What’s scarier than a cheetah, one of nature’s most awesome big cats? A robot cheetah, of course. What’s scarier than a robot cheetah? A backflipping robot cheetah, created by the evidently fiendishly brilliant robotics geniuses over at the Massachusetts Institute of Technology.
Clearly taking their cue from the example set by nearby Boston Dynamics’ backflipping Atlas robot, MIT researchers have developed a “Mini Cheetah” robot that’s capable of pulling off some dazzling athletic maneuvers. While its 20-pound weight makes it somewhat more diminutive than the 100-plus pound real animal it’s based on, MIT’s robocat nonetheless impresses. According to its creators, it’s able to trot over uneven terrain at speeds around twice as fast as an average person’s walking speed. In addition to its big backflipping party piece, it can also scoot sideways and backward, rotate its body while moving, hop around, roll its shoulders, and even prance about in leaves like a cute little over-excited puppy.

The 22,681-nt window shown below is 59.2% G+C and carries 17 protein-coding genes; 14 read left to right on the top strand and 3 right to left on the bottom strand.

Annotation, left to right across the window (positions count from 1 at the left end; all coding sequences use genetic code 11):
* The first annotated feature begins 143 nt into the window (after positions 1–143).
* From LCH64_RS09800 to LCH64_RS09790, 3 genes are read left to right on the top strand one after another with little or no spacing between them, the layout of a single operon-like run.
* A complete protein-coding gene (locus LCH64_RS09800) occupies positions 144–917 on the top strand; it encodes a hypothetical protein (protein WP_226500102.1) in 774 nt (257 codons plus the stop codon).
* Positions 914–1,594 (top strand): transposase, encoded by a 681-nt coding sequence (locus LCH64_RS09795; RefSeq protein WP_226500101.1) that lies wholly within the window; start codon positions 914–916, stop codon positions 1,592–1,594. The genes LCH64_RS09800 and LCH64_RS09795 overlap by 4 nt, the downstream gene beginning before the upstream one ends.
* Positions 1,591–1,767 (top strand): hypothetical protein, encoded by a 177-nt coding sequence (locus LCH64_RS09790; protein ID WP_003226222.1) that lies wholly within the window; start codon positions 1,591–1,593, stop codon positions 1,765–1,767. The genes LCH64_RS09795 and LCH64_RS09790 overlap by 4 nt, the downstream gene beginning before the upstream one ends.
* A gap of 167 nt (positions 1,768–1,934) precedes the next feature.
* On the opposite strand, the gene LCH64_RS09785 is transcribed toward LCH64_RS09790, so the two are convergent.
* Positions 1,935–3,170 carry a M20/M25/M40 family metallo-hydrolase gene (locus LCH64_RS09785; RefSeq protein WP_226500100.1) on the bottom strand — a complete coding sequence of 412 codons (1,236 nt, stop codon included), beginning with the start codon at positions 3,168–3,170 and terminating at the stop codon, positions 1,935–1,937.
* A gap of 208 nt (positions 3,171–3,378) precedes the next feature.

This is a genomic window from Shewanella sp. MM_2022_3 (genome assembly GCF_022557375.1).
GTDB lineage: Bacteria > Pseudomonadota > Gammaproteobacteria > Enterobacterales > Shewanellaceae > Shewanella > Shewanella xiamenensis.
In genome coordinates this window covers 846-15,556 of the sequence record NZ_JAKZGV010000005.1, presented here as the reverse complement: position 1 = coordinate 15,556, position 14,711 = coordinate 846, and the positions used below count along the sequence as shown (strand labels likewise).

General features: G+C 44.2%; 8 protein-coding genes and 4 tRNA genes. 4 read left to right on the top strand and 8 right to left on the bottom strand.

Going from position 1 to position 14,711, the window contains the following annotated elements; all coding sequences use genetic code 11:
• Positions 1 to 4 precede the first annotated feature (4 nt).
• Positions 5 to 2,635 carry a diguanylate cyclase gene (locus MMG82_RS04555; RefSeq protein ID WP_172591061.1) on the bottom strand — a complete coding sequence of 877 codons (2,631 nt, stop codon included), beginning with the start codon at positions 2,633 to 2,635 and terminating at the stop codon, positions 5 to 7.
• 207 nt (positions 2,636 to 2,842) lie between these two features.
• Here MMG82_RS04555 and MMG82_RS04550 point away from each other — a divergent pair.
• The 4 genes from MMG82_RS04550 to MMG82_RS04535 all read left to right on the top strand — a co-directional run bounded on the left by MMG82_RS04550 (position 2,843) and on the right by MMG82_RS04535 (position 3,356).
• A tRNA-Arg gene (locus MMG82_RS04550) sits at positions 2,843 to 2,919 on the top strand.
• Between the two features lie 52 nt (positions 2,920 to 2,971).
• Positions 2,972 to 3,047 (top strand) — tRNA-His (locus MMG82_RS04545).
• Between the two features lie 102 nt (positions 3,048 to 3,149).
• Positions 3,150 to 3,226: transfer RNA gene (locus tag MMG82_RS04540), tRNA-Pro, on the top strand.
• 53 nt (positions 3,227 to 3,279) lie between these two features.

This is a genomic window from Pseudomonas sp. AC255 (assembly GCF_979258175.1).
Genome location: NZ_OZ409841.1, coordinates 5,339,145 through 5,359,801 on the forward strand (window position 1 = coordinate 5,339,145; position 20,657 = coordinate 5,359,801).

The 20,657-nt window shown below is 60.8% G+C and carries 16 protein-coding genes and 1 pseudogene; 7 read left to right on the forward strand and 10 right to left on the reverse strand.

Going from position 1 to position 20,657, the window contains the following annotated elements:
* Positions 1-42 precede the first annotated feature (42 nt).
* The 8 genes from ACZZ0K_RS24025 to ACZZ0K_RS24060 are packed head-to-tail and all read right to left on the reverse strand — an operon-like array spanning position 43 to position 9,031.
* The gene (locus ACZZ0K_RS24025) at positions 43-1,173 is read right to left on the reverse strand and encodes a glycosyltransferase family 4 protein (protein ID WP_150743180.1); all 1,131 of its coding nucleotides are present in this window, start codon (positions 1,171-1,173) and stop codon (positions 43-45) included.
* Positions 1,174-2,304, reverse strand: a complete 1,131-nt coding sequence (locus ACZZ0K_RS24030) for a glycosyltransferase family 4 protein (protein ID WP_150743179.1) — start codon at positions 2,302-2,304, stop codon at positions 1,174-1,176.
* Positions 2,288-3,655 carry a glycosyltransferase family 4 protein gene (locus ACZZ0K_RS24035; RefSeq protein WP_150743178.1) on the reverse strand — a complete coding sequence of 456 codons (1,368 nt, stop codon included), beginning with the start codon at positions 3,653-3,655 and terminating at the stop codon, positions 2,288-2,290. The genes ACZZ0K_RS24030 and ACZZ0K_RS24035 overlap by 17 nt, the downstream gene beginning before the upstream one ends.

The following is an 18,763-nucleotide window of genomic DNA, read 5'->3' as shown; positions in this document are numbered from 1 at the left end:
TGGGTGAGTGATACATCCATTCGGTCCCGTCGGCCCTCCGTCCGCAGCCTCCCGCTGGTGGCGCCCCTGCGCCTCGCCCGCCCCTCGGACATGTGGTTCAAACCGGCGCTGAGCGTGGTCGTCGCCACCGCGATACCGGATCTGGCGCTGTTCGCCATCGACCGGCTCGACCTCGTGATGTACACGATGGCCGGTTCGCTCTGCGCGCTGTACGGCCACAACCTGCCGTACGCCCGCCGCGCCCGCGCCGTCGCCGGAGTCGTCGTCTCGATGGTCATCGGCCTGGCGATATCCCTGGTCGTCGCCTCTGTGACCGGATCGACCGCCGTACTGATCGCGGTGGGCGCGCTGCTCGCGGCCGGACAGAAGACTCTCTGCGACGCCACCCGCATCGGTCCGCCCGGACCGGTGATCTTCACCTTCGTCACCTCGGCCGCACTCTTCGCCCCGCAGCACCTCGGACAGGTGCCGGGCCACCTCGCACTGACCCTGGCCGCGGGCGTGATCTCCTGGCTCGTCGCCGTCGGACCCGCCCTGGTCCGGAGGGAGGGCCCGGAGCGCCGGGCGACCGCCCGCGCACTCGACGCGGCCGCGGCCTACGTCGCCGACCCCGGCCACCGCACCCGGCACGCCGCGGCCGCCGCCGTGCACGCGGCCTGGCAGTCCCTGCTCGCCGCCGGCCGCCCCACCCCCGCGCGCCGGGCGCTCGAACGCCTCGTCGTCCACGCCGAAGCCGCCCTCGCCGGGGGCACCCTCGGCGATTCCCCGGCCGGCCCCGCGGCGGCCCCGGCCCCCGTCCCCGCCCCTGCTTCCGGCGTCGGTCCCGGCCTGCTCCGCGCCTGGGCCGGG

However, one of its most impressive features also looks the meanest when shown off in MIT’s demo reel. While the cheetah-bot can cope handily with being kicked and pushed, when it does get knocked over it’s capable of climbing easily back to its feet. That’s a crucial skill if a robot like this was to be used in a real-world scenario such as carrying out inspection tasks, surveillance, or rescue missions.
This isn’t the only cheetah robot that MIT has developed. As its name hints, Mini Cheetah has a larger sibling. As shown off last year, MIT’s Cheetah 3 robot can leap and gallop across rough terrain, climb up staircases littered with debris, leap terrifyingly onto desks, and neatly recover its balance when it’s yanked or shoved. For power, it crunches on human biomatter which it … no, we’re just kidding about that bit! We don’t want to give its creators any undue ideas.
There’s no word on whether MIT plans to commercialize Mini Cheetah, although there are other four-legged robots on the market (or soon to be on the market) if you’re interested. We’re totally saving up our money just in case an MIT spinoff decides this would be a lucrative venture, though.